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Female prisoners happy to be part of work-release program

Letcher County Jail inmates Margaret Harris and Rose Newsome were protected from traffic by an SUV driven by Deputy Jailer Elena Hensley while the two were picking up trash last week at Eolia. Harris and Newsome are the first two permitted to take part in a female work-release program. (Eagle Photo)

Letcher County Jail inmates Margaret Harris and Rose Newsome were protected from traffic by an SUV driven by Deputy Jailer Elena Hensley while the two were picking up trash last week at Eolia. Harris and Newsome are the first two permitted to take part in a female work-release program. (Eagle Photo)

The third time appears to be a charm for Rose Mae Newsome.

Twice before, Newsome’s name has been in the news, both for a drug-related theft charge. This time she is being written about for doing something good.

“This will be a better headline for me,” Newsome, 38, said during a break from picking up trash along the state highway at Eolia. “I don’t want to make the news like that again.”

Newsome, of Jenkins, is one of two female inmates at the Letcher County Jail who have earned enough trust to be the first two women chosen to take part in the jail’s new work-release program for women.

Newsome and fellow inmate Margaret Harris began taking part in the program last month by cleaning offices in the Letcher County Courthouse. Last week, they were given the opportunity to leave the jail — under the supervision of Deputy Jailer Elena Hensley — to pick up trash along roadways in the county and enjoy some daylight during the process.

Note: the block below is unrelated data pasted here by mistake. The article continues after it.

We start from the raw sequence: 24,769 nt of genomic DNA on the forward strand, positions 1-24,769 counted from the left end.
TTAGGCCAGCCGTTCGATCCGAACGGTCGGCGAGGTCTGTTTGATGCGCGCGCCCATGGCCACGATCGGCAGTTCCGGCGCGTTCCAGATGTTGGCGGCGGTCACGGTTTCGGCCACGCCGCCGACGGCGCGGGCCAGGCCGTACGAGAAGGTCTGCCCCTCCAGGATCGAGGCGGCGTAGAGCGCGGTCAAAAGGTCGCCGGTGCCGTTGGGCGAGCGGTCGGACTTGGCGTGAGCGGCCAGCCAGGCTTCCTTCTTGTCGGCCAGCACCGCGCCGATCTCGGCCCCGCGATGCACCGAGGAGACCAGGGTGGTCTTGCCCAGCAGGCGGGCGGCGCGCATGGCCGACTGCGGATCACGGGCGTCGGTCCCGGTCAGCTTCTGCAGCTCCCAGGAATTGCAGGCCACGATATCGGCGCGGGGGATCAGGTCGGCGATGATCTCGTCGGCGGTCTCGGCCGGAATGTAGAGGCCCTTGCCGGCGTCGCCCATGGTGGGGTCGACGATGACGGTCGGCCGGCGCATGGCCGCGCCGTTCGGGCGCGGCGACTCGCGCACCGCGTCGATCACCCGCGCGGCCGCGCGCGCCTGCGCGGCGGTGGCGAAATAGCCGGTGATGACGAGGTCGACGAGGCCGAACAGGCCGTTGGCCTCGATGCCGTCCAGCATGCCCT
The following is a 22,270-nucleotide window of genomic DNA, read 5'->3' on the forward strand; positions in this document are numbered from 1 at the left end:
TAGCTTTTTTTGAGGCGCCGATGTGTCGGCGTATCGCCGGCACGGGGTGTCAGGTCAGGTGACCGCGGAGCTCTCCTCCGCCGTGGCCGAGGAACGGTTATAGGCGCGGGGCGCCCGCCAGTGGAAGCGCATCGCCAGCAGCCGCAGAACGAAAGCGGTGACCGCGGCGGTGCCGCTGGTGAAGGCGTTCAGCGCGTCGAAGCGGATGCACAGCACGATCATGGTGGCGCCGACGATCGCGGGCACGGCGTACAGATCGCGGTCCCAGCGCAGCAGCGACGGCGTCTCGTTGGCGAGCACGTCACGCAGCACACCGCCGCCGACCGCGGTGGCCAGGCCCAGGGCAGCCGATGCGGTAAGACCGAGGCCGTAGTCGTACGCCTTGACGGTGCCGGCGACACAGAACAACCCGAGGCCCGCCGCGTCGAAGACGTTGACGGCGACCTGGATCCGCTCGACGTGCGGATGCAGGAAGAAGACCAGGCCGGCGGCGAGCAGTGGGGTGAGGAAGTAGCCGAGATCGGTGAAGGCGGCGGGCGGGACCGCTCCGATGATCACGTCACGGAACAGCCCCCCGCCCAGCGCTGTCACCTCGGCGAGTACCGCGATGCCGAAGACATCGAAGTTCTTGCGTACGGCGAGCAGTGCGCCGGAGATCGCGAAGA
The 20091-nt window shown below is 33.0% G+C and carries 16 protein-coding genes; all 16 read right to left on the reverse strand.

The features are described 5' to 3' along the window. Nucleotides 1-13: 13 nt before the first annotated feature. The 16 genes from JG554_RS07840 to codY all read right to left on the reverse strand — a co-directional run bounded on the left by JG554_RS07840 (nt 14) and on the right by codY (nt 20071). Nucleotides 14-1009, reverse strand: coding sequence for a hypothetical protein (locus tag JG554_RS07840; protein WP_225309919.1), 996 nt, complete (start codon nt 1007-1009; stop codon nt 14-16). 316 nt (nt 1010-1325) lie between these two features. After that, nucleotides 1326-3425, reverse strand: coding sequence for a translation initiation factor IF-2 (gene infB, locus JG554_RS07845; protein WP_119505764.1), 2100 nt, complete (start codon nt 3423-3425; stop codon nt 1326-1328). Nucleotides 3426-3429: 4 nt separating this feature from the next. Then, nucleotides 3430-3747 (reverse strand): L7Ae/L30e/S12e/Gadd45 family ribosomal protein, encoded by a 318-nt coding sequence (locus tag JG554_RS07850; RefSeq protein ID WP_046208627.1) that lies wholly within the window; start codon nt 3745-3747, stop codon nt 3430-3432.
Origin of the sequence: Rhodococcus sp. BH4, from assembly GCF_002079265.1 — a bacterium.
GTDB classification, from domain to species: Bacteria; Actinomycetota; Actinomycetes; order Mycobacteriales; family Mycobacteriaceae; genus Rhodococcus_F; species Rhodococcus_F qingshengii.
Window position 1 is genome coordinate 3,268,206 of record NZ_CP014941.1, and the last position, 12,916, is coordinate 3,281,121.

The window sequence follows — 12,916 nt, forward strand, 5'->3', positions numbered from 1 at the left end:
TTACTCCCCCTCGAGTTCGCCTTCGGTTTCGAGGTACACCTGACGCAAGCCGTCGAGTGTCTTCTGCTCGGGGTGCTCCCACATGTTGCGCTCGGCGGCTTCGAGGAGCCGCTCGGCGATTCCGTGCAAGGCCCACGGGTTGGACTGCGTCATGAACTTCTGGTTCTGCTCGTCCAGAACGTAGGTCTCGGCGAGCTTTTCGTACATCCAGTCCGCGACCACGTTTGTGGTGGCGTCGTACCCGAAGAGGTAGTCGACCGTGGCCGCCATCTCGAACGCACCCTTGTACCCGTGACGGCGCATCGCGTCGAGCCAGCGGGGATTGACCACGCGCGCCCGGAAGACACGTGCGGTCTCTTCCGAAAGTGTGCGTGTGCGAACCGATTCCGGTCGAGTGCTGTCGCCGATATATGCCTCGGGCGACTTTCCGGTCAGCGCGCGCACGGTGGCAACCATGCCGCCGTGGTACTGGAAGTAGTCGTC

So far, the new program has been a rousing success.

After picking up 32 large bags full of trash along the Whitesburg Bypass on February 25, Newsome and Harris collected 46 bags of roadside trash the next day at Craft’s Colly.

“ I am so happy for them,” said Hensley.

Hensley, who is in her first year of working as a jail deputy, said the female work-release program was promised by new Letcher County Jailer Bert Slone during his campaign for office last year.

“Bert was the one pushing for it and he asked me if I would work it,” Hensley said. “He promised he was going to do this.”

Harris, a 56-year-old Seco resident who is also charged with a drug-related crime, has been impressed by Hensley’s willingness to supervise the work-release program and with Hensley’s generosity toward the prisoners.

“She makes sure we have enough of everything we need,” Harris said, adding that Hensley has used her own money to buy items such as soft drinks and “pinchers” to make the trash pickup. “She even uses her own money to make things easier for us,” Harris said.

Asked how it felt the first time they were let out of jail to work, Harris and Newsome exclaimed in unison, “It felt great!”

“When you’re inside you don’t see the sky and you don’t feel the air outside,” said Newsome. “It means a lot.”

“And we don’t mess around because we don’t want to get fired,” Harris said.

The two inmates also have praise for Slone, the former deputy sheriff and school resource officer who began his first term as jailer in January.

“Make sure you put in (the paper) that Bert is the best thing that ever happened to that jail,” said Newsome. “He’s really helping the women.”

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